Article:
WASHINGTON, Aug. 2, 2018 /PRNewswire/ -- Independent Women's Forum (IWF) applauds the release of Senator Marco Rubio's new bill, the Economic Security for New Parents Act, which would give all workers the option to access paid parental leave following the birth or adoption of a child, without burdening taxpayers.
The bill is modeled after IWF's January 2018 policy paper proposing modernizing an existing government program that workers already pay into–Social Security–to give them access to benefits they've already earned.
"We're thrilled Senator Rubio stepped up to address the issue of paid leave in a fiscally responsible way," said Carrie Lukas, president of Independent Women's Forum. "Unlike the FAMILY Act, the Economic Security for New Parents Act won't raise taxes, grow government, or hurt workers' economic opportunities. But it will help workers and taxpayers."
"We know paid leave is associated with health benefits, family wholeness, and increased labor force attachment, yet many parents in the U.S. cannot access it," said Lukas. "The Rubio bill is a win-win for everyone: women, families, employers, employees, and the economy. Republicans and Democrats should get behind this important approach to paid leave."
The Economic Security for New Parents Act is designed to be self-financing, as workers who voluntarily opt-in will receive early Social Security benefits for parental leave in exchange for delaying the collection of retirement benefits by an equal amount of time. Because of this tradeoff, the plan will have little effect on Social Security's long run finances and will not change anything about retirement benefits for those who do not elect to use this new option. It does not expand the size of government; instead, it injects more flexibility and freedom into a program that already exists.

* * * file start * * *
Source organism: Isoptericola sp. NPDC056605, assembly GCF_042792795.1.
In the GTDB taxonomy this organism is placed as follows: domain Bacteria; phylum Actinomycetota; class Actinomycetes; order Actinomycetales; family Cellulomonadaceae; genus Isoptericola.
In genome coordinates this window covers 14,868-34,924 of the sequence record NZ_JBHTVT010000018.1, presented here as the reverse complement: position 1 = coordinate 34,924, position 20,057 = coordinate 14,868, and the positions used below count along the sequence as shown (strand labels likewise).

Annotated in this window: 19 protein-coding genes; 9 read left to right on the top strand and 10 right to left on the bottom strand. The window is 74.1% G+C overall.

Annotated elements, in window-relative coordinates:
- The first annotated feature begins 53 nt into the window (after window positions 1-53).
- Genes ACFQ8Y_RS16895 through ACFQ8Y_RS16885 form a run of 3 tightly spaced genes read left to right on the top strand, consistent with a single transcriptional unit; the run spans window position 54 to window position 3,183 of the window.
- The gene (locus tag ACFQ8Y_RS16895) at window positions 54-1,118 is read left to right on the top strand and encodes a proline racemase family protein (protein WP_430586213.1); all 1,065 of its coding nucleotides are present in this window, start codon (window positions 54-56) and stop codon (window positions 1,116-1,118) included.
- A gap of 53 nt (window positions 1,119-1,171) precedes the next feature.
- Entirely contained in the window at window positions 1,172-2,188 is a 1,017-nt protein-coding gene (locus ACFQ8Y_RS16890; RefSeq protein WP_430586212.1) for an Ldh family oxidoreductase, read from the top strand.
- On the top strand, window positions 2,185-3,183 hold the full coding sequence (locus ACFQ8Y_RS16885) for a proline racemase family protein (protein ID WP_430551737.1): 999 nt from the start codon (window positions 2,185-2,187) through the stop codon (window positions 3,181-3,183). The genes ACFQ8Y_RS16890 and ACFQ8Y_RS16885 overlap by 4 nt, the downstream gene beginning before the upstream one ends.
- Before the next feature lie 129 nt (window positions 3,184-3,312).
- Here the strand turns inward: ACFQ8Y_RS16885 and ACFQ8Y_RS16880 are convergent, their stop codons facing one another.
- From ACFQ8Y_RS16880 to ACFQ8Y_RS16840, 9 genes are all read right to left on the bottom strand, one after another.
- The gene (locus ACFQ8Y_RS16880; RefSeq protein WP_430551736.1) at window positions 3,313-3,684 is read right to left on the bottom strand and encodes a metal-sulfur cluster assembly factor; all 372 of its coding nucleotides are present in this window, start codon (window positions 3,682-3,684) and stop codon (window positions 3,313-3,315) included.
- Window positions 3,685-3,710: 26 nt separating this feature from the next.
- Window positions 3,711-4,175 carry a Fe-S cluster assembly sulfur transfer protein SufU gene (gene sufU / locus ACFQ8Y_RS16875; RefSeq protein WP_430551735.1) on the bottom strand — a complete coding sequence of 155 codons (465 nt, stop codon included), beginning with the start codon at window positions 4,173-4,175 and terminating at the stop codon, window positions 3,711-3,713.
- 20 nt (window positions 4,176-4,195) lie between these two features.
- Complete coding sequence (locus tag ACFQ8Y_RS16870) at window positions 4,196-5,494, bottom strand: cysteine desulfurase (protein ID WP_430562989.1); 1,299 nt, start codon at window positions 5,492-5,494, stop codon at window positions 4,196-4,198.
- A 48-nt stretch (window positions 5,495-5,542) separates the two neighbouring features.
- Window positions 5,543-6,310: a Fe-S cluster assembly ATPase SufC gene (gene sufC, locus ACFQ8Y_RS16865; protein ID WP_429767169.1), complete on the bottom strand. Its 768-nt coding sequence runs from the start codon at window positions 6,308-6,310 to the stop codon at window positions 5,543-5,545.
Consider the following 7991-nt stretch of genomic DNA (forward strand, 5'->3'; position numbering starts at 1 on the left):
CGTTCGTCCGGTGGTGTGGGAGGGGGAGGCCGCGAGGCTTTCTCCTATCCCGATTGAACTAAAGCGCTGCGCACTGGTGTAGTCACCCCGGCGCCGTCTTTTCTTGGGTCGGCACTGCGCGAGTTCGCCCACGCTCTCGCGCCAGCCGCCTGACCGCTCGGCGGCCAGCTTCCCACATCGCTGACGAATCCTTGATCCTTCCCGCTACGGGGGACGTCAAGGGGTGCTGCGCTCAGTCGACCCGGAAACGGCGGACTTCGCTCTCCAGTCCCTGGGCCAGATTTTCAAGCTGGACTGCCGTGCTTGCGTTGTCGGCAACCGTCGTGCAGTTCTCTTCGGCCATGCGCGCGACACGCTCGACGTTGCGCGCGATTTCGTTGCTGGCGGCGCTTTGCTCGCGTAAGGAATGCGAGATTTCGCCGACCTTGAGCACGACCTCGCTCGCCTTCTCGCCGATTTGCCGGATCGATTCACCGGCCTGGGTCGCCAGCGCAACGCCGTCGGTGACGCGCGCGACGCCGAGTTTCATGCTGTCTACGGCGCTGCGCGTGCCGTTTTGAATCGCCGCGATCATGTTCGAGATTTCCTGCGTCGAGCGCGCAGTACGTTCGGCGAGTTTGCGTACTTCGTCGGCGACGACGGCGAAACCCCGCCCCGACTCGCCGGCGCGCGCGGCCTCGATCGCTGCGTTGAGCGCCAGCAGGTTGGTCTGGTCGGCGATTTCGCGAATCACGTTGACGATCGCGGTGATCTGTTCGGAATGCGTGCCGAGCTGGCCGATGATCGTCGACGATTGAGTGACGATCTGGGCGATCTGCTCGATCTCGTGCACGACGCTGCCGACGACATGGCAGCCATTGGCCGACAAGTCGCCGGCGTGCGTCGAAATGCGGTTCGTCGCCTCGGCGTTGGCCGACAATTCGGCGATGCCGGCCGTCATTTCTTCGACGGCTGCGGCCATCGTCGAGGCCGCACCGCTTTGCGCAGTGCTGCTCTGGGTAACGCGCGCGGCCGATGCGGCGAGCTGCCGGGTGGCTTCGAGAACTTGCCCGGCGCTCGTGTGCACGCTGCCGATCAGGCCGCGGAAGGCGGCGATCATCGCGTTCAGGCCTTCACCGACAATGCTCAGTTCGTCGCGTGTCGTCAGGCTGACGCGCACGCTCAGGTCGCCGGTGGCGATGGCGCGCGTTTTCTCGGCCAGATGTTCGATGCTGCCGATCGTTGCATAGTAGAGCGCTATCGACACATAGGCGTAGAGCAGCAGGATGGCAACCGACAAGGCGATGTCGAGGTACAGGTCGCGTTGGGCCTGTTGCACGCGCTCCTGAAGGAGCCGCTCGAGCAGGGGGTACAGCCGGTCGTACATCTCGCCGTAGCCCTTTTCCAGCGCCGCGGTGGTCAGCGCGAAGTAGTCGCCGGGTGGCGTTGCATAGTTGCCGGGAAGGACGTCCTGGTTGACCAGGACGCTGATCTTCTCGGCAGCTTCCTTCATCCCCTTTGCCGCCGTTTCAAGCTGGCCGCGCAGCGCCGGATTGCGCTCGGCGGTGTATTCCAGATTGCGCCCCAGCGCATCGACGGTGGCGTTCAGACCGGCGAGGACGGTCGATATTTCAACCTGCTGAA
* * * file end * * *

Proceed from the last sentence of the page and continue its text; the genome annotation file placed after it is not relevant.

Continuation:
The Social Security parental leave approach is built on the idea of personal responsibility and fairness. Workers who take this new benefit are trading one benefit for another. A mother or father who takes leave once would delay eligibility for Social Security's normal retirement benefits by about three months, so they would still be eligible to retire at a young age compared to expected longevity.
This gives them help when they need it most–when facing the considerable costs and need for time away from work when welcoming a new child–but as a tradeoff. This is also fair to workers who don't want to use this option–and their retirement benefits will not be affected by this proposal.
Importantly, this tradeoff also will encourage businesses to maintain their existing paid leave benefits and continue expanding them, since those benefits will remain attractive to employees.
Competing proposals to expand access to paid leave do not serve American workers well. The FAMILY Act, introduced by Sen. Kirsten Gillibrand, would raise taxes on all workers, leaving them thousands of dollars poorer when they retire. It would also discourage employers from offering paid leave and other flexible arrangements. Unlike the FAMILY Act, the Economic Security for New Parents Act does not raise taxes and does not create a new entitlement.
To learn more about the Social Security parental leave approach, visit Independent Women's Forum's information center.
ABOUT INDEPENDENT WOMEN'S FORUM
Independent Women's Forum is an educational 501(c)(3) dedicated to developing and advancing policies that aren't just well intended, but actually enhance people's freedom, choices, and opportunities. We work every day to engage and inform women and create a community to discuss how policy issues–including paid leave, health care, taxes, energy, minimum wage, and education–impact them and their families.
SOURCE Independent Women's Forum